Calamandrana: between the painted hills of Barbera and Moscato, the fortress that dominates the Belbo Valley.
The Municipality of Calamandrana is divided into two areas (Calamandrana Alta and Calamandrana Bassa) and is made up of several inhabited centers: Quartino (Town hall), Bruciati, Chiesa Vecchia, Valle S. Giovanni.
From an economic point of view, although in recent times some industries of considerable production importance have settled in the Belbo plain, the hard core remains the agricultural one, with numerous nurseries in the flattest part of the territory and with many numerous wineries in that hilly area.
The town covers an area of 12.79 km² and has a population of about 1700 inhabitants.
It is about 35 km from the provincial capital, Asti.
The lands that today constitute the Municipality of Calamandrana were inhabited in antiquity, by populations of Celtic origin, the Ligurians, defeated verses 200 BC. by Romans; after the fall of the Empire they became part of the possessions of the Marquisate of Monferrato for a limited period (beginning of the 12th century)
The first mention of the name “Calamandrana” appears in a public document of the year 1129 where it refers to a “manso”, that is to a farm of this territory donated by the castellan Guglielmo, son of Amedeo, to the monastery of Saint Maria near Acqui.
It could be tempting to bring the name Calamandrana (with five “a”) to the expression “the herds fall” since the main nucleus of the inhabitants lived in the past the hill with the top of the castle and the old farmers grazing the flock "to the plain".
“Calamandrana” derives, instead, more likely from a dwarf oak that in Piedmont is called “calamandrina”, because once the hills were covered with thickets of elms and oaks. In some 18th century atlases, the name Calamandrana is clearly written “Calamandrina”.
The territory of Calamandrana was owned by Bonifacio del Vasto, who ceded it to the San Marzano di Canelli, subdued in Alessandria at the beginning of the century. XIII.
During the bloody battle for the annexation to the Alexandrian fiefdom, the inhabitants of Calamandrana temporarily abandoned the plain and sheltered near the church of Saint Giovanni in Lanerio (founded by the Queen Teodolinda) where they built the new centre of Nizza della Paglia (the current Nizza Monferrato).
The domain of Calamandrana went back to Asti in 1232 by Frederick II, then to the Marquises of Monferrato who granted it to the Marquisate of Incisa and in 1305 it passed to the Asinari family.
In the year 1657 Calamandrana was granted by the Duke of Mantua to the Marquis Giovanni Maria Piccolomini, in 1672 it passed to the count Matteo Quinciani. In 1682 Francesco Maria Cordara became Count of Calamandrana, who began the construction of the Castle (which you can see today) that included the ancient tower.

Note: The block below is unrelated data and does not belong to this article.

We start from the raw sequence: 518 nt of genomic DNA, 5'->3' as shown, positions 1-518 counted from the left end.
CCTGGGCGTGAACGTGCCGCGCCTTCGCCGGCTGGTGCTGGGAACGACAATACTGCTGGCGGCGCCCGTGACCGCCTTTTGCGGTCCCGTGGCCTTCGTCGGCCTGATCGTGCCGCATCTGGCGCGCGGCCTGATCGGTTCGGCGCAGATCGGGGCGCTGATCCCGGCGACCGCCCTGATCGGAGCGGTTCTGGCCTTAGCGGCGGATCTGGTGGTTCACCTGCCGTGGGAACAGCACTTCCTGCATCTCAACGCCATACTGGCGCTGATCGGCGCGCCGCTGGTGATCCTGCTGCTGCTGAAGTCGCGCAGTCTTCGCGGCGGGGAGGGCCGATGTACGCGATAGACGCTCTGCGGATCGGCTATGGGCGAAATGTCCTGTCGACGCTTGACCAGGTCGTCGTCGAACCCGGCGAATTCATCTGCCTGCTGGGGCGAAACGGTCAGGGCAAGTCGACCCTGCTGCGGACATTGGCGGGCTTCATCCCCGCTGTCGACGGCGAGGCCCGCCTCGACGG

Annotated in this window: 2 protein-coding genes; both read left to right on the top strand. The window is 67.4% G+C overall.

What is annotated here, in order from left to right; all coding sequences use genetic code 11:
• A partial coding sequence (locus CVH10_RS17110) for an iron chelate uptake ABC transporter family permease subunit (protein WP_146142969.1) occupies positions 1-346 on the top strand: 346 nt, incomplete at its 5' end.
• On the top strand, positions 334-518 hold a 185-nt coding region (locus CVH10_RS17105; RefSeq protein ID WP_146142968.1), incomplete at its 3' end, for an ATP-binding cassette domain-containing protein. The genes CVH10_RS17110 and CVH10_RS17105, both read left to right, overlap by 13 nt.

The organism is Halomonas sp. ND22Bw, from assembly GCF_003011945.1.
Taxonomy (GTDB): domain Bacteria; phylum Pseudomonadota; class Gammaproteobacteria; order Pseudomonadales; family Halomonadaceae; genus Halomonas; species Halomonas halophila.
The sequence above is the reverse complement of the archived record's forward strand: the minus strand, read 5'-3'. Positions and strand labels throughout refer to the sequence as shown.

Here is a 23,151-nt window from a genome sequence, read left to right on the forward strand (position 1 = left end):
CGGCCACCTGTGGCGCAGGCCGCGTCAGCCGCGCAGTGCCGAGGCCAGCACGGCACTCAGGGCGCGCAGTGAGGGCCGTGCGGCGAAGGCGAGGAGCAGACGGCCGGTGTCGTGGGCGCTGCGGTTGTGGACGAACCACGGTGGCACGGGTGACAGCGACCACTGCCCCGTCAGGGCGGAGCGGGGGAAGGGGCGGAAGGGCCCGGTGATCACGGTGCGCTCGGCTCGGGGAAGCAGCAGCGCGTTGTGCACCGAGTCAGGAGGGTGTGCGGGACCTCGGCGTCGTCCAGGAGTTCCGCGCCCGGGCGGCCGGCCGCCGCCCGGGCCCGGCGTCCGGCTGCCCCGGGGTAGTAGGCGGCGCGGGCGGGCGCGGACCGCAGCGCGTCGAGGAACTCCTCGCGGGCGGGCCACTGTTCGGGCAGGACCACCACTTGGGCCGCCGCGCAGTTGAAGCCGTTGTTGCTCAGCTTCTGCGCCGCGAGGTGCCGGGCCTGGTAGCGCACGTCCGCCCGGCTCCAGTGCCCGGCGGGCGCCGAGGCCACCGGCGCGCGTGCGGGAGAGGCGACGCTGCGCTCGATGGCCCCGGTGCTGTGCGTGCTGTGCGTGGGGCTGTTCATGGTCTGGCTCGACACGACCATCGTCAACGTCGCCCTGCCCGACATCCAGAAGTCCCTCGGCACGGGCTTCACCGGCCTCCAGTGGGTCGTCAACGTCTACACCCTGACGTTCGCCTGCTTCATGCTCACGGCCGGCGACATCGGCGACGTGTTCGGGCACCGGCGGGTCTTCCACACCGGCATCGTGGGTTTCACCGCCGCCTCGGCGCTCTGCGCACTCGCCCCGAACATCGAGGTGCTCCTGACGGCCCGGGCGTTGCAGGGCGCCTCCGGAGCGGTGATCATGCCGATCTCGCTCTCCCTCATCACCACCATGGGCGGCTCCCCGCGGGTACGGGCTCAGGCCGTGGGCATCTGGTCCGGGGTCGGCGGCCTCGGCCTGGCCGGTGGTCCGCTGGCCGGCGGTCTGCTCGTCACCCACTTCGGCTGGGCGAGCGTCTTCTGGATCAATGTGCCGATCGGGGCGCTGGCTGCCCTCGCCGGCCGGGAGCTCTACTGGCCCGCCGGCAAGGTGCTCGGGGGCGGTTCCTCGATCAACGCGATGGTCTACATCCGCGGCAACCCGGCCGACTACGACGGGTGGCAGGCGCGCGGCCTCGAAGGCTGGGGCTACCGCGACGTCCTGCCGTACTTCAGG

While the dominion of the Ducal House of Mantua turned to decline, the House of Savoy was affirmed throughout the Piedmont area.
Immediately after September 8, 1943, in the dissolution of the Italian army, in Calamandrana several soldiers escaped from the barracks. The people and the parish priest Don Emilio Carozzi, a courageous man, welcomed them and helped them.
In November 1943 a partisan formation took place in Calamandrana Alta with over one hundred young people.
Also, raids and searches began here. Then the partisans decided to leave the town, moving higher.
A company of fifty soldiers of the “Muti” took a stable room.
At the end of 1944, frequent clashes took place. There will also be a dead man. Once as many as 80 people were taken hostage and threatened, the houses looted.
Towards the end of 1945, the partisans returned. From there, Canelli could be controlled well and the road to Nizza Monferrato. The final action was prepared. In this dramatic situation, the town hall was also burned.
Food and wine and typical products.
Calamandrana is a land with a strong wine vocation.
The vineyards of Barbera and Moscato are very widespread; the wines can be tasted in the various cellars scattered throughout the area and in the Wine Parlor (Bottega del Vino).
To be seen.
Calamandrana “drop” a trio of architectural beauties not to be missed: the Church of Saint Giovanni alle Conche, of Romanesque period even though it underwent several transformations over time, the parish church - baroque - of the Concezione di Maria Vergine, erected in the area of the ancient village, and the Castle, destroyed in 1225 and rebuilt in the thirteenth century, the only remaining of the six existing on the surrounding hills.
Today the old manor, privately owned, is used as a dwelling.
We also recommend a visit to the other parish church, in the lower part of the village, the one dedicated to the Sacred Heart (Sacro Cuore), which stands out for its interesting stone and brick wall texture.
In Calamandrana, in 1704, Giulio Cesare Cordara a Jesuit and an Italian historian was born.
Ordained priest in 1733, he was a great attendant of salons of the highest Roman nobility (he was a close friend of the Orsini and Albani families) and a friend and advisor to Pope Benedict XIV and the Stuart princes in exile, covering several positions until the suppression of the Compagnia di Gesù.
He was also a historian, philosopher and satirical poet, much praised for his elegant and pure Latin.